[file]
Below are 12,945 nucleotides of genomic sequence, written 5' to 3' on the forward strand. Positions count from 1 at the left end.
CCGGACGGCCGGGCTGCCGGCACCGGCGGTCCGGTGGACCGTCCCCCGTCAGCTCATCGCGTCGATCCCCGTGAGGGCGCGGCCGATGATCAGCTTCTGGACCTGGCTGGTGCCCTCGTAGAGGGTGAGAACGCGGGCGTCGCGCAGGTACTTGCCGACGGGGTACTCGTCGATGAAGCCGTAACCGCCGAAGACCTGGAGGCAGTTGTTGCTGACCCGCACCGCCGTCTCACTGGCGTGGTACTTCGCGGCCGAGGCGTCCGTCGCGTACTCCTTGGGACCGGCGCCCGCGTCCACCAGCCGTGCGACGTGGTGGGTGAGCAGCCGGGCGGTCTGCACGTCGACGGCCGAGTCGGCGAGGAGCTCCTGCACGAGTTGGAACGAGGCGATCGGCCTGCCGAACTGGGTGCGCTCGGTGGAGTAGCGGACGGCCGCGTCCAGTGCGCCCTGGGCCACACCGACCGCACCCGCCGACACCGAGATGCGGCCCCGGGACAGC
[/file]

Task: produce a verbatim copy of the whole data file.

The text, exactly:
Below are 12,945 nucleotides of genomic sequence, written 5' to 3' on the forward strand. Positions count from 1 at the left end.
CCGGACGGCCGGGCTGCCGGCACCGGCGGTCCGGTGGACCGTCCCCCGTCAGCTCATCGCGTCGATCCCCGTGAGGGCGCGGCCGATGATCAGCTTCTGGACCTGGCTGGTGCCCTCGTAGAGGGTGAGAACGCGGGCGTCGCGCAGGTACTTGCCGACGGGGTACTCGTCGATGAAGCCGTAACCGCCGAAGACCTGGAGGCAGTTGTTGCTGACCCGCACCGCCGTCTCACTGGCGTGGTACTTCGCGGCCGAGGCGTCCGTCGCGTACTCCTTGGGACCGGCGCCCGCGTCCACCAGCCGTGCGACGTGGTGGGTGAGCAGCCGGGCGGTCTGCACGTCGACGGCCGAGTCGGCGAGGAGCTCCTGCACGAGTTGGAACGAGGCGATCGGCCTGCCGAACTGGGTGCGCTCGGTGGAGTAGCGGACGGCCGCGTCCAGTGCGCCCTGGGCCACACCGACCGCACCCGCCGACACCGAGATGCGGCCCCGGGACAGC